Monitor and configure machinery from anywhere in the world as if you were there with digital twins and TeamViewer IoT.
The rise of the Internet of Things (IoT) means there are connected machines in all corners of the world, from scientific instruments in the arctic to power regulators at solar farms in the desert.
Sometimes those machines have problems or need configuration changes, and it can be complicated for a technician to get there. Or the machine is connected but only feeds raw data back to the office. How do you provide a more interactive, more accurate work environment remotely?
The answer is a digital twin.
What is a Digital Twin?
No, digital twins aren’t mechanized doppelgangers designed to take over your life. It’s like a virtual visualization of the actual device that you can control and interact with in real time, as though you were operating or adjusting settings on the physical device.
Dashboards are great and still have many uses depending on the machine being administered, but they are limited to figures and data. To change how the machine is behaving, you need to interpret that data and then change settings or parameters on the fly.
With a digital twin, there are visualizations of knobs, buttons, and gauges that mirror the actual machine itself. When you turn a knob on the digital twin, you can watch the machine’s reaction in real time based on the data it’s outputting.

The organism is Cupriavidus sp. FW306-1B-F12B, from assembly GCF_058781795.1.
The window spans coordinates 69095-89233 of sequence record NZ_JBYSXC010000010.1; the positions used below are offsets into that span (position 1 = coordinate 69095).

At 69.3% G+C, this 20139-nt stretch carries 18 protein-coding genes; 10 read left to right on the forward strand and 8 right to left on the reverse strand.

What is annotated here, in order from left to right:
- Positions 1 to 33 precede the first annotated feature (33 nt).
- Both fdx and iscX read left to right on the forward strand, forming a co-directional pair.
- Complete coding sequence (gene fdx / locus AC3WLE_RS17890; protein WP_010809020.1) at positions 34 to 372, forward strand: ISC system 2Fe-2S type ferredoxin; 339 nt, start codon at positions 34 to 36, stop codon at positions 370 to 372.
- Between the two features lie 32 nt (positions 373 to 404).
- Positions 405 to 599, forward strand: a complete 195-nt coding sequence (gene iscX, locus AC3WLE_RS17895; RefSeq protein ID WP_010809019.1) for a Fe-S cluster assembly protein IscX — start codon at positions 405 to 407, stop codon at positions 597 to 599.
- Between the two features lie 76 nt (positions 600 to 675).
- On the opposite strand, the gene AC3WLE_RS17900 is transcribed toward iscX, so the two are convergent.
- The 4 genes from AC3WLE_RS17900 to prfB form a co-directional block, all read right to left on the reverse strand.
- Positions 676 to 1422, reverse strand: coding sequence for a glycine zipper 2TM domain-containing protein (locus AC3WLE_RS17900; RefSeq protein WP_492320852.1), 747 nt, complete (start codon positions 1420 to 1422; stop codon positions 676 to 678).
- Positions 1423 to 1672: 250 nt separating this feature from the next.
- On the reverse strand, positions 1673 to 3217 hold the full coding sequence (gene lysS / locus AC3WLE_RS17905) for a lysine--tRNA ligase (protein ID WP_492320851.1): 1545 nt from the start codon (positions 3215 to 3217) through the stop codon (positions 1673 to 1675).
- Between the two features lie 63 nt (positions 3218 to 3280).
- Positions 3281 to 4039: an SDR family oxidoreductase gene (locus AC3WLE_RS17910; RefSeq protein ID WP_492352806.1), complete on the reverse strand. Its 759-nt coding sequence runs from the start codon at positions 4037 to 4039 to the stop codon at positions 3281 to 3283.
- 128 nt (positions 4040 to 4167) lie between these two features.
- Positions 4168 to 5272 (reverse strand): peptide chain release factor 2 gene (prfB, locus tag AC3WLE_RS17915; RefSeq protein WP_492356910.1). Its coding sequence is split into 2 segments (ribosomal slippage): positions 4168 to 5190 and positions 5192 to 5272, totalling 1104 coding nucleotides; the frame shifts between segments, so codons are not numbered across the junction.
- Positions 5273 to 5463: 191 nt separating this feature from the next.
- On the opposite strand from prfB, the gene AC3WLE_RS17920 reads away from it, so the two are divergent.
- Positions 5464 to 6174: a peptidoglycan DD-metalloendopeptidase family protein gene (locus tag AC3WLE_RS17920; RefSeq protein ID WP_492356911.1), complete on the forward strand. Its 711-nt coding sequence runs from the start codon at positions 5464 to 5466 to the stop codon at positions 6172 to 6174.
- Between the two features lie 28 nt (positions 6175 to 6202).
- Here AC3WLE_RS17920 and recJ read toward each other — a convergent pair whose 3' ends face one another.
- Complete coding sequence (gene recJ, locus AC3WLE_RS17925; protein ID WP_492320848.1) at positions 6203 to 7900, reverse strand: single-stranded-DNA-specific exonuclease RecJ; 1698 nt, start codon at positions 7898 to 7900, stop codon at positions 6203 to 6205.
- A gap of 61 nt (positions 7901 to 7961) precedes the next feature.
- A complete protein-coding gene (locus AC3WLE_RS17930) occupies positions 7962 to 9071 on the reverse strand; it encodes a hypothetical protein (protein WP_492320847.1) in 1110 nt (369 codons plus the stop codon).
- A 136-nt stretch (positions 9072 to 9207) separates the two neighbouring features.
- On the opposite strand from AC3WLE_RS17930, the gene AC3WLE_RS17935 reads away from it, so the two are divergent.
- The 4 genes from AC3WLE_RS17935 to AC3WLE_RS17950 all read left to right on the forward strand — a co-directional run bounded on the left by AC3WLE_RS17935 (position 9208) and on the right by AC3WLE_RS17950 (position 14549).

But with TeamViewer IoT, the breakthrough isn’t just graphical.
With such an interaction with the real-time data coming from the machine and the new level of precision input, TeamViewer IoT could fit a machine learning layer and rules engine on top of its digital twin.
Say you are monitoring that power regulator in the middle of the desert (and perhaps dozens of others around the country) and, among other failures, a power spike can have inefficient or even dangerous consequences. Traditionally, technicians would have to be available as long as that pump was running to make sure the voltage stayed at a manageable level.
With TeamViewer IoT, you can set a rule for acceptable voltage levels. Anything outside that range can trigger the automatic activation of a particular fuse or some other troubleshooting action, avoiding a potentially expensive failure. It can also alert a technician or manager that it took those preventative steps. On the machine learning side, all that data then goes into informing a more efficient maintenance schedule for the regulator.
Think you need state-of-the-art machinery to take advantage of IoT and digital twins? Not necessarily. And this doesn’t require a “rip-and-replace” approach, swapping out legacy machines with new smart machines. How? One word: Retrofit. With basic sensors and an ecosystem of integrations with preconfigured IoT gateways, you can take legacy machines and connect them instantly. Basically, if it feeds data, you can probably make a digital twin.
The Internet of Things is opening up use cases and benefits for our machines that are limited only by our imaginations. In the case of digital twins, we know that machines can be run more efficiently, safely, and maintenance schedules can be optimized to minimize machine downtime. Add in the convenience gained for the humans involved and it’s worth thinking about how digital twins could change your operations.